Wild garlic and langoustine pappardelle

Wild garlic and langoustine pappardelle

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Preparation time
1-2 hours


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Cooking time
10 to 30 mins


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Serves 2


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By Anna Haugh
From Saturday Kitchen[row]


For the wild garlic pappardelle

  • 1–2 handfuls wild garlic
  • 150g/5½oz ‘00’ flour, plus extra for dusting
  • 10g/⅓oz cornflour
  • pinch salt
  • 1 free-range egg
  • 10g/⅓oz olive oil
  • 30–50g/1–1¾oz water, depending on the moisture of the wild garlic

For the langoustines

  • 10 langoustines
  • 2 tbsp oil
  • 30g/1oz unsalted butter

To serve

  • 20g/¾oz yeast flakes
  • 1 lemon, zest only
  • ½ handful flat-leaf parsley, roughly chopped
  • 4 wild garlic leaves
  • 2 tbsp wild garlic flowers, to garnish


  1. To make the wild garlic and langoustine pappardelle, place the wild garlic into a food processor or blender and blitz to a purée. Add the ’00’ flour, cornflour and salt and blend, adding egg, oil and the water gradually until it comes together. Lightly flour a clean work surface.

  2. With your hands, bring the dough together on the work surface and knead for a few minutes until smooth. If the dough is too wet that it sticks, knead in a little more flour, but take care – if it’s too dry it will be tricky to get thin enough. It should be supple but not tacky. Cover the dough and leave to rest for 30 minutes at room temperature.

  3. For the langoustines, bring a pan of salted water to the boil, and prepare a bowl of ice water. Blanch the langoustines for 20–30 seconds, then remove them straight into the ice water. When the langoustines have cooled you should be able to remove the head, claws and shells easily. Use a pairing knife to remove the dark intestinal tract along the back of the langoustines. Save the pan of boiling water to cook the pasta later.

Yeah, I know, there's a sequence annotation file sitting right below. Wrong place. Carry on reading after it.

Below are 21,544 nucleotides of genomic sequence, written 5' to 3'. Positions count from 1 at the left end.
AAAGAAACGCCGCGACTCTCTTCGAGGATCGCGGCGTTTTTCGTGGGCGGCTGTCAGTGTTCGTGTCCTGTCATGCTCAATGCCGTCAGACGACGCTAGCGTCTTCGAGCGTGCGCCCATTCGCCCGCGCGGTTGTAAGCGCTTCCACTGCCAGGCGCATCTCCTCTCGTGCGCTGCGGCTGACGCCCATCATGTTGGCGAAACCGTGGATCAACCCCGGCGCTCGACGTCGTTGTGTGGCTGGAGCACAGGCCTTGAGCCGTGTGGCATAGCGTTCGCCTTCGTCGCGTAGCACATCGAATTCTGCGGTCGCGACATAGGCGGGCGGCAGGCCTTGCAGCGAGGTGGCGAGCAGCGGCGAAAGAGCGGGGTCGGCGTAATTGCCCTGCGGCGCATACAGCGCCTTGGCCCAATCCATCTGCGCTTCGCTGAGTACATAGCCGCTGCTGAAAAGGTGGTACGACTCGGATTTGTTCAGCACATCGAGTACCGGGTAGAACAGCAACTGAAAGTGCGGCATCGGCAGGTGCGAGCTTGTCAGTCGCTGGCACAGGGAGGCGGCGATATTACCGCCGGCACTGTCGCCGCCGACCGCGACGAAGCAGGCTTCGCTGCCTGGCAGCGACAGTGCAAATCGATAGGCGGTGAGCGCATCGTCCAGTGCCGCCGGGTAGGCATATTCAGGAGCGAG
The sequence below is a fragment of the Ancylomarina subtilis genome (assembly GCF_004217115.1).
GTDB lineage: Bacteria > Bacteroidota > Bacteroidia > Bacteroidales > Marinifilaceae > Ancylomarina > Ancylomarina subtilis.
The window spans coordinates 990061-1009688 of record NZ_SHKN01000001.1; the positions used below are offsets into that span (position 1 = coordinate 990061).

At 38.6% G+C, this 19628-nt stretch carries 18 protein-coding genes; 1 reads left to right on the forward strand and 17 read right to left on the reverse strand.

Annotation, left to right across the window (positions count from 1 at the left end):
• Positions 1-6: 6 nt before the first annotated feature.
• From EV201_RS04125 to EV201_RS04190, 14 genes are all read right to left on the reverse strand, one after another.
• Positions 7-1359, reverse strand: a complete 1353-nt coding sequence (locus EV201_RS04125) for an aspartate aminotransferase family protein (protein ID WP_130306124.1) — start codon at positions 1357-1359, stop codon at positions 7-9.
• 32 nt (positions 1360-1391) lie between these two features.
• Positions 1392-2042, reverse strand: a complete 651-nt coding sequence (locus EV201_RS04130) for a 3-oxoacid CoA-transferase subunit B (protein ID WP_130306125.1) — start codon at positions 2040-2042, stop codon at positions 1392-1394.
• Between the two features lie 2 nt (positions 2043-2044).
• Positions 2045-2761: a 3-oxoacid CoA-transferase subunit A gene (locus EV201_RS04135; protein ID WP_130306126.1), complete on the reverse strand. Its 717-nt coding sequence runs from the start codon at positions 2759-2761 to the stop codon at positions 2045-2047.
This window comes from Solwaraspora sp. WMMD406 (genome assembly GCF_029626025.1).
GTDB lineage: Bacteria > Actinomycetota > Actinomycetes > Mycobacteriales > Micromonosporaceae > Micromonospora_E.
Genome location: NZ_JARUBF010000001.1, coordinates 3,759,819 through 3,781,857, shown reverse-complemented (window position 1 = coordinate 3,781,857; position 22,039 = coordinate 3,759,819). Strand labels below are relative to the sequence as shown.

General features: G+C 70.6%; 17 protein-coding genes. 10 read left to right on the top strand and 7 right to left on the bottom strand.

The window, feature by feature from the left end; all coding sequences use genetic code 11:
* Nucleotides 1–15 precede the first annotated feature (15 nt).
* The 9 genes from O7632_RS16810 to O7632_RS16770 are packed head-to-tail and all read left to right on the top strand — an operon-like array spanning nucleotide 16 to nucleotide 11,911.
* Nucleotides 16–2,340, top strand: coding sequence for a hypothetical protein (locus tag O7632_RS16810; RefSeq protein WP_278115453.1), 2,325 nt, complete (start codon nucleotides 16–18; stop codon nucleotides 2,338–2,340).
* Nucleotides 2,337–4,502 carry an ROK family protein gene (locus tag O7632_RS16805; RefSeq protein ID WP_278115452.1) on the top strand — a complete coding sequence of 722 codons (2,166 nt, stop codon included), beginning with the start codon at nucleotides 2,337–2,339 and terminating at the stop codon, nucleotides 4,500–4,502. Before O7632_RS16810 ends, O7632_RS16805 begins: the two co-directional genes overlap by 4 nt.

4. Heat the oil and butter in a frying pan over a medium heat. Cook the langoustines for 1–2 minutes on each side until golden and caramelised. Remove the langoustines and drain on kitchen paper. Keep the pan to one side as we’ll use that pan to finish the pasta.

  5. Roll the pasta dough out to the thinnest setting in a pasta machine, cutting the sheets to about 30cm/12in long. Alternatively, you can roll the pasta out by hand. Lightly flour your work surface and roll out the dough gradually. Keep turning the dough and sprinkle with a tiny amount of flour if it begins to stick.

  6. Cut the pasta into wide pappardelle strips, and sprinkle with a bit of extra flour to make sure they don’t stick together. Bring your pan of salted water back to the boil and cook the pappardelle for 2 minutes then drain, saving two ladles of the pasta water.

  7. Place the langoustine pan back over a medium-high heat and add the pasta water to the pan. Simmer the sauce and give it a good stir to incorporate all the pan juices. To serve, for the pappardelle onto a serving plate and top with the cooked langoustines. Finish with the pan sauce, yeast flakes, lemon zest, parsley, garlic flowers and wild garlic leaves. Alternatively, you can toss the langoustines and pasta through the sauce in the pan, then serve with the yeast flakes, lemon zest, parsley, garlic flowers and wild garlic leaves.